data can be rendered problematic by the following:
noise sources (also called fixed echo reflections). Passive noise
occurs when nearby obstacles reflect the sodar's transmitted pulse.
Depending on atmospheric conditions,
wind speed, background noise, and signal processing techniques, the
fixed echoes may reduce the velocity
measured along a beam(s) or result in a velocity of zero. This
problem is generally seen in the resultant winds as a rotation in
direction and/or a decrease in speed at the affected altitude. Some
manufacturers offer systems that have software designed to detect fixed
echoes and effectively reject their influence. To further decrease
the effect of the fixed echoes, additional acoustic shielding can be
added to the system antenna.
noise sources (ambient noise interference). Ambient noise can come
from road traffic, fans or air conditioners, animals, insects, strong
winds, etc. Loud broad-spectrum noise
will decrease the SNR of the sodar and decrease the performance of the
system. Careful siting of the
instrument will help minimize this problem.
consistent winds at higher altitudes. Barring meteorological
explanations for this phenomenon, the most common cause is a local noise
source that is incorrectly interpreted
as a “real” Doppler shift. These winds typically occur near the top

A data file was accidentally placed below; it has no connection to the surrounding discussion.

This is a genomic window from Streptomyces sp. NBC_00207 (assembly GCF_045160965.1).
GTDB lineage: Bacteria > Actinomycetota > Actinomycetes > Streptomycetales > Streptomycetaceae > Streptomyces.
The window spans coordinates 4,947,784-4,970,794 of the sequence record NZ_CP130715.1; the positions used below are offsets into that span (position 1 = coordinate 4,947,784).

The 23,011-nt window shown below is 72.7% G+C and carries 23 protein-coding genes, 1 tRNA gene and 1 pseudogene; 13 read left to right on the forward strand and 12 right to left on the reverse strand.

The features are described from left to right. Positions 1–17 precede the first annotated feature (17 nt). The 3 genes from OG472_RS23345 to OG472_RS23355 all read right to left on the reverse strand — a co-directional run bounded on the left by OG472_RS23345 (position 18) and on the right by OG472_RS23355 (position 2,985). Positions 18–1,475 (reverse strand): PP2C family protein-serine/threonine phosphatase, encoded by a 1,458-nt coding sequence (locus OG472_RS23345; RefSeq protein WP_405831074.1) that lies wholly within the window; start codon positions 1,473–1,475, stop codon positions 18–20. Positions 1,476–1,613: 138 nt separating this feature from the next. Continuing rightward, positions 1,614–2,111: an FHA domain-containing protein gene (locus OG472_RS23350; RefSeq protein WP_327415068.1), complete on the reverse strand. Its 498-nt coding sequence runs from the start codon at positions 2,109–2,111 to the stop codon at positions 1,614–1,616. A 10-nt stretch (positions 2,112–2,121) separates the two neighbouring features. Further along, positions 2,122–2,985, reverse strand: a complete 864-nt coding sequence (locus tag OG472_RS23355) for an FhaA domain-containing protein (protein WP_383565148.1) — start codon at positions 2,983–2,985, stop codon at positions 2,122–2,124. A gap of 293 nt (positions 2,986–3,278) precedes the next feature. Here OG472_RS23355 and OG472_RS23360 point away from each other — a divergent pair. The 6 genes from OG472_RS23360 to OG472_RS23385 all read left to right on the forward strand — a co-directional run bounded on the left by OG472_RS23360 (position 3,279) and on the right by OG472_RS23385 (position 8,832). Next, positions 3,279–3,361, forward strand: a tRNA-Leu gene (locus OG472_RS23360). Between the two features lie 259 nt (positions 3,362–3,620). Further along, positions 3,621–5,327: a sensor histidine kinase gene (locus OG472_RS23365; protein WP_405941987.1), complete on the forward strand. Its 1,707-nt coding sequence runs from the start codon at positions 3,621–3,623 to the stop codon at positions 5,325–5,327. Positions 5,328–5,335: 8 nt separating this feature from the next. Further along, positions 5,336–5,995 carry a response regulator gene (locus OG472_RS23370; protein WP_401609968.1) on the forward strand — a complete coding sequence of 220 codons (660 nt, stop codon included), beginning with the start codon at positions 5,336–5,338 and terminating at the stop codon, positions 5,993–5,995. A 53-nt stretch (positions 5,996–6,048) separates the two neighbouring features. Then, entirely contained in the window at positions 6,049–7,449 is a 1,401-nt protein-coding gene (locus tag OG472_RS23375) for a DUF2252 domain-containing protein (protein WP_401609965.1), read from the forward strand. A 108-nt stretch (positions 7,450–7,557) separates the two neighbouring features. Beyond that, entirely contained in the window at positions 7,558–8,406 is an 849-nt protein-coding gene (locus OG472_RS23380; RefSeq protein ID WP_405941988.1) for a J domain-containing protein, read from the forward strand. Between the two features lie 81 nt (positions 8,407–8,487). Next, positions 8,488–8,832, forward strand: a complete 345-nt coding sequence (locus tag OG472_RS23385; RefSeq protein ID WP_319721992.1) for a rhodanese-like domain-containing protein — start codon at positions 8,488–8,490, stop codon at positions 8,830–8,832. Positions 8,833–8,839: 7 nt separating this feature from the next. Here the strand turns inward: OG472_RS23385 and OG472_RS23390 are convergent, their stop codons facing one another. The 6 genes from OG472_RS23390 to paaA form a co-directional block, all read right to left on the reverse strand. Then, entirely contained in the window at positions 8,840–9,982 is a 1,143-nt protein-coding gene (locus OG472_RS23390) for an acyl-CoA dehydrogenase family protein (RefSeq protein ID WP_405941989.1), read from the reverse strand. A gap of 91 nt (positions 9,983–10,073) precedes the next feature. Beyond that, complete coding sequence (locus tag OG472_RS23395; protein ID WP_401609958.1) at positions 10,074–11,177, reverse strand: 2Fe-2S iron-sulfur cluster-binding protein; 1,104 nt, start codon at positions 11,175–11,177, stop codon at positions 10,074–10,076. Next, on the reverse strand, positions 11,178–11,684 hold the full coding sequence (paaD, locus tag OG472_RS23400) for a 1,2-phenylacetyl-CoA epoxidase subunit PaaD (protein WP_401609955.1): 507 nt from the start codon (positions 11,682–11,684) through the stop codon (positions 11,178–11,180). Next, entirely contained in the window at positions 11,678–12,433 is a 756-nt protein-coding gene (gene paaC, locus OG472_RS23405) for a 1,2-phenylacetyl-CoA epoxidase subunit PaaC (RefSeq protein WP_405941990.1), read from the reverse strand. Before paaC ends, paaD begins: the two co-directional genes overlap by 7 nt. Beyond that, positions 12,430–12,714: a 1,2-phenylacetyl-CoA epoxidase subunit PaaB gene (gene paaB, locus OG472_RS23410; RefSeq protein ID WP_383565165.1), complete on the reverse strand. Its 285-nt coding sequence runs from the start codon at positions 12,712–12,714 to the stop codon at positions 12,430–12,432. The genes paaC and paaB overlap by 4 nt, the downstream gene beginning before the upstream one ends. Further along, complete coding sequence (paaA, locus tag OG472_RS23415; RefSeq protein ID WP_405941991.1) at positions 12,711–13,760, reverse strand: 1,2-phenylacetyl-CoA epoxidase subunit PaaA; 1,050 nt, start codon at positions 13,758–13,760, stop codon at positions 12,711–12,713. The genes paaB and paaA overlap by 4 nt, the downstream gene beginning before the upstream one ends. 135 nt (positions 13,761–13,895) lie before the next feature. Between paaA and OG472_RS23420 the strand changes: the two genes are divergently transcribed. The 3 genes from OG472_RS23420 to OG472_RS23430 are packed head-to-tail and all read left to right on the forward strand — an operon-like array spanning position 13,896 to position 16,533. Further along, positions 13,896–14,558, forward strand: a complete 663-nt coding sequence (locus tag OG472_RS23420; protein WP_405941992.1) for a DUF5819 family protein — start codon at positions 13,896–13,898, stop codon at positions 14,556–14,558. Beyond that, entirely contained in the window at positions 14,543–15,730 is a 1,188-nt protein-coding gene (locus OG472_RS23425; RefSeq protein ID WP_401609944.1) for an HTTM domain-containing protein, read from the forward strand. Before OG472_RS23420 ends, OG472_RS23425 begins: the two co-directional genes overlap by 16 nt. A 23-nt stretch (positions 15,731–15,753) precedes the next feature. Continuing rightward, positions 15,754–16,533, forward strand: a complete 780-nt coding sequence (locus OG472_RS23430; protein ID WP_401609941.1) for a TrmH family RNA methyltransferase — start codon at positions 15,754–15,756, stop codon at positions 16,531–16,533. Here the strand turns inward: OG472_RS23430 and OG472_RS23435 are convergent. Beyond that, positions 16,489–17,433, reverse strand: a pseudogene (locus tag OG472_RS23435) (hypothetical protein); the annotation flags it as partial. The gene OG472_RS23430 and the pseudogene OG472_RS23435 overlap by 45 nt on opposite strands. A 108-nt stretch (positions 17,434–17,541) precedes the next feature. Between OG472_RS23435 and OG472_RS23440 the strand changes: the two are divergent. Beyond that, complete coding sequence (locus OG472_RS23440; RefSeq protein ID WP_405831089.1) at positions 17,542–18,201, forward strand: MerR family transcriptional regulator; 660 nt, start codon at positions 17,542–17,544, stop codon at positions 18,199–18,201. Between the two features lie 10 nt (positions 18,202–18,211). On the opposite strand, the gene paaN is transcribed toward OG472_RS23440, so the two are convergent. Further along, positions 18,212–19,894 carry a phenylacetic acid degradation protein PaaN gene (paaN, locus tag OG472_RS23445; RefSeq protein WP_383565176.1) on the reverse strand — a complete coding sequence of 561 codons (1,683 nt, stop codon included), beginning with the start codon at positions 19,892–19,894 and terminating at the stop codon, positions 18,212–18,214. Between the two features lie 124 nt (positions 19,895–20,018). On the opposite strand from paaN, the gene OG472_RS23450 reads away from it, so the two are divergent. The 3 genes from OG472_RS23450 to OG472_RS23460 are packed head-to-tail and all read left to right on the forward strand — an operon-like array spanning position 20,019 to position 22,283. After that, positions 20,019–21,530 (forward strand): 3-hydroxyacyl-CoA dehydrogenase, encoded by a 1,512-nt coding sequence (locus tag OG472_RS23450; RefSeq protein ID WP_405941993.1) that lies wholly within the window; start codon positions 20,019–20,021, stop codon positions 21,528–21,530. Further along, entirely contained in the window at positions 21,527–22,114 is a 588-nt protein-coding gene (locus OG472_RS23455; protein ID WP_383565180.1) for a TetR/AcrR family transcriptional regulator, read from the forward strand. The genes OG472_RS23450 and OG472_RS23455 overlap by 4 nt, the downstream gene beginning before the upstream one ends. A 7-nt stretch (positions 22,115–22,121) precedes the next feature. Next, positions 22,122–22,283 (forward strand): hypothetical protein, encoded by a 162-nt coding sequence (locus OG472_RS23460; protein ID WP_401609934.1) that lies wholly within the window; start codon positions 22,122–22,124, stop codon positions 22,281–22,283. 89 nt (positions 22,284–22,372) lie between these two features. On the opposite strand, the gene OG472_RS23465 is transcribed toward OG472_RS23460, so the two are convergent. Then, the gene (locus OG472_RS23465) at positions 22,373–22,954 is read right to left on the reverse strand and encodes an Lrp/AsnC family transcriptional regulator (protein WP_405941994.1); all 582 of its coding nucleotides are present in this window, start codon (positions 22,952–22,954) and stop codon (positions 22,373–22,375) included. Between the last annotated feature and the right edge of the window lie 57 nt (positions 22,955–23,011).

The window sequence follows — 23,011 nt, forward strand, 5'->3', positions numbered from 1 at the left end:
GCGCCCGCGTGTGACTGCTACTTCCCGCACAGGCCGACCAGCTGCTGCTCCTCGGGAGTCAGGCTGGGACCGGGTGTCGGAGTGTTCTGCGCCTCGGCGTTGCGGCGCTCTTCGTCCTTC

of the operating range of the sodar.
A good means of identifying this problem is to allow the sodar
to operate in a listen-only mode, without a transmit pulse, to see if
winds are still reported. In some
cases it may be necessary to make noise measurements in the specific operating range of the sodar to identify the
altitude coverage due to debris in the antenna. In some instances,
particularly after a precipitation event, the altitude coverage of the
sodar may be significantly reduced
due to debris in the antennas. In three axis systems, drain holes may become plugged with leaves or dirt and
water, snow, or ice may accumulate in the antenna
dishes. Similarly, some of the phased-array antenna systems have the
transducers oriented vertically and
are open to the environment. Blocked drain holes in the bottom of the transducers may prevent water from
draining. Regular maintenance can prevent this type
interference. Precipitation, mostly rain, may affect the data